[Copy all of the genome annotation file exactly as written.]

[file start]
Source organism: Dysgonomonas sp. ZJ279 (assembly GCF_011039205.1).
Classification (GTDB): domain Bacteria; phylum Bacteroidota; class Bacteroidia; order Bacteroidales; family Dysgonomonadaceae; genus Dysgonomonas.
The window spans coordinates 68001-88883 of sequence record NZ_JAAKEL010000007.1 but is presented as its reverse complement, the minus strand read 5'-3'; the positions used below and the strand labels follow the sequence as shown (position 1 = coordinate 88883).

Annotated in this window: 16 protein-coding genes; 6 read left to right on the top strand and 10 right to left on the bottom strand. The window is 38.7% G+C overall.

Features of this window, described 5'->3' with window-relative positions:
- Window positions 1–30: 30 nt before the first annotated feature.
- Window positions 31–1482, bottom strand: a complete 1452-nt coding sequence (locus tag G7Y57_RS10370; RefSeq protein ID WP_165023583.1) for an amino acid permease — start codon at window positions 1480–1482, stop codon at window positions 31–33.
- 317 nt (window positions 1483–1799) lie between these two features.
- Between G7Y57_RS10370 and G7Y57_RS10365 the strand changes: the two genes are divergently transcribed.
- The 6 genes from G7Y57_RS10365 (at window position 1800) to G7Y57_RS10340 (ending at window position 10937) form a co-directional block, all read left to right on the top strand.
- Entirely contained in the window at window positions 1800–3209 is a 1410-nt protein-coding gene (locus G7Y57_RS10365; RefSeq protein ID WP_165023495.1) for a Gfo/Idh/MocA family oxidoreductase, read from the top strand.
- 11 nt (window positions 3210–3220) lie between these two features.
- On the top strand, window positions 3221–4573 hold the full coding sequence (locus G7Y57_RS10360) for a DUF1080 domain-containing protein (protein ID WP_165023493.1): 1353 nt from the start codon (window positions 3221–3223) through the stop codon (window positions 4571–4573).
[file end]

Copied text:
Source organism: Dysgonomonas sp. ZJ279 (assembly GCF_011039205.1).
Classification (GTDB): domain Bacteria; phylum Bacteroidota; class Bacteroidia; order Bacteroidales; family Dysgonomonadaceae; genus Dysgonomonas.
The window spans coordinates 68001-88883 of sequence record NZ_JAAKEL010000007.1 but is presented as its reverse complement, the minus strand read 5'-3'; the positions used below and the strand labels follow the sequence as shown (position 1 = coordinate 88883).

Annotated in this window: 16 protein-coding genes; 6 read left to right on the top strand and 10 right to left on the bottom strand. The window is 38.7% G+C overall.

Features of this window, described 5'->3' with window-relative positions:
- Window positions 1–30: 30 nt before the first annotated feature.
- Window positions 31–1482, bottom strand: a complete 1452-nt coding sequence (locus tag G7Y57_RS10370; RefSeq protein ID WP_165023583.1) for an amino acid permease — start codon at window positions 1480–1482, stop codon at window positions 31–33.
- 317 nt (window positions 1483–1799) lie between these two features.
- Between G7Y57_RS10370 and G7Y57_RS10365 the strand changes: the two genes are divergently transcribed.
- The 6 genes from G7Y57_RS10365 (at window position 1800) to G7Y57_RS10340 (ending at window position 10937) form a co-directional block, all read left to right on the top strand.
- Entirely contained in the window at window positions 1800–3209 is a 1410-nt protein-coding gene (locus G7Y57_RS10365; RefSeq protein ID WP_165023495.1) for a Gfo/Idh/MocA family oxidoreductase, read from the top strand.
- 11 nt (window positions 3210–3220) lie between these two features.
- On the top strand, window positions 3221–4573 hold the full coding sequence (locus G7Y57_RS10360) for a DUF1080 domain-containing protein (protein ID WP_165023493.1): 1353 nt from the start codon (window positions 3221–3223) through the stop codon (window positions 4571–4573).